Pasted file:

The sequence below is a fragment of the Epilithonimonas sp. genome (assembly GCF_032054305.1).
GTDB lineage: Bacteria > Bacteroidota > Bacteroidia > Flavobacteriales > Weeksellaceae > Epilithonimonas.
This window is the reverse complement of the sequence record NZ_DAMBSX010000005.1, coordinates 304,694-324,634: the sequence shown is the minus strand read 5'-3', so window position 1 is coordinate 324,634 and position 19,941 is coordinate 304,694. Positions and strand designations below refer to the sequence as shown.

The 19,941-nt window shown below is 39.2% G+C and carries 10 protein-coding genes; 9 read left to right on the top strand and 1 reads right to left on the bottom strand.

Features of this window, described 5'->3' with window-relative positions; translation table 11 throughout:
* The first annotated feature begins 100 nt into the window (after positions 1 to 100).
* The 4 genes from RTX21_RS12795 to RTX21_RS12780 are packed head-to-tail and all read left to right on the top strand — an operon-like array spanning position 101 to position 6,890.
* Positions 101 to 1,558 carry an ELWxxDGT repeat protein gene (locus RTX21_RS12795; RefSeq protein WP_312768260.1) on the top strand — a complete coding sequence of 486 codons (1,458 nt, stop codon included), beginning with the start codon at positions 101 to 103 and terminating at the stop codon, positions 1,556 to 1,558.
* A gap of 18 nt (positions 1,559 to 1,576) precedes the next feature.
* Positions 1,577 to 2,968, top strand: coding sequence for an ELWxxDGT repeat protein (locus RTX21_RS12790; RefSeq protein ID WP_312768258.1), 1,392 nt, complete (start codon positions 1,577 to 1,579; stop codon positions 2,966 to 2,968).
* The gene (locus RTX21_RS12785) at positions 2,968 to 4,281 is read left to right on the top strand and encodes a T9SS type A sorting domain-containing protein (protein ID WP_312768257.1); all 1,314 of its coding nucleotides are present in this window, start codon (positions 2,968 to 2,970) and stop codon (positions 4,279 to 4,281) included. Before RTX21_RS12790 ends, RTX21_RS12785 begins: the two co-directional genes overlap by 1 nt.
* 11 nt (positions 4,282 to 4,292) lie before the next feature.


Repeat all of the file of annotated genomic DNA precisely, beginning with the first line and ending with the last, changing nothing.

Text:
The sequence below is a fragment of the Epilithonimonas sp. genome (assembly GCF_032054305.1).
GTDB lineage: Bacteria > Bacteroidota > Bacteroidia > Flavobacteriales > Weeksellaceae > Epilithonimonas.
This window is the reverse complement of the sequence record NZ_DAMBSX010000005.1, coordinates 304,694-324,634: the sequence shown is the minus strand read 5'-3', so window position 1 is coordinate 324,634 and position 19,941 is coordinate 304,694. Positions and strand designations below refer to the sequence as shown.

The 19,941-nt window shown below is 39.2% G+C and carries 10 protein-coding genes; 9 read left to right on the top strand and 1 reads right to left on the bottom strand.

Features of this window, described 5'->3' with window-relative positions; translation table 11 throughout:
* The first annotated feature begins 100 nt into the window (after positions 1 to 100).
* The 4 genes from RTX21_RS12795 to RTX21_RS12780 are packed head-to-tail and all read left to right on the top strand — an operon-like array spanning position 101 to position 6,890.
* Positions 101 to 1,558 carry an ELWxxDGT repeat protein gene (locus RTX21_RS12795; RefSeq protein WP_312768260.1) on the top strand — a complete coding sequence of 486 codons (1,458 nt, stop codon included), beginning with the start codon at positions 101 to 103 and terminating at the stop codon, positions 1,556 to 1,558.
* A gap of 18 nt (positions 1,559 to 1,576) precedes the next feature.
* Positions 1,577 to 2,968, top strand: coding sequence for an ELWxxDGT repeat protein (locus RTX21_RS12790; RefSeq protein ID WP_312768258.1), 1,392 nt, complete (start codon positions 1,577 to 1,579; stop codon positions 2,966 to 2,968).
* The gene (locus RTX21_RS12785) at positions 2,968 to 4,281 is read left to right on the top strand and encodes a T9SS type A sorting domain-containing protein (protein ID WP_312768257.1); all 1,314 of its coding nucleotides are present in this window, start codon (positions 2,968 to 2,970) and stop codon (positions 4,279 to 4,281) included. Before RTX21_RS12790 ends, RTX21_RS12785 begins: the two co-directional genes overlap by 1 nt.
* 11 nt (positions 4,282 to 4,292) lie before the next feature.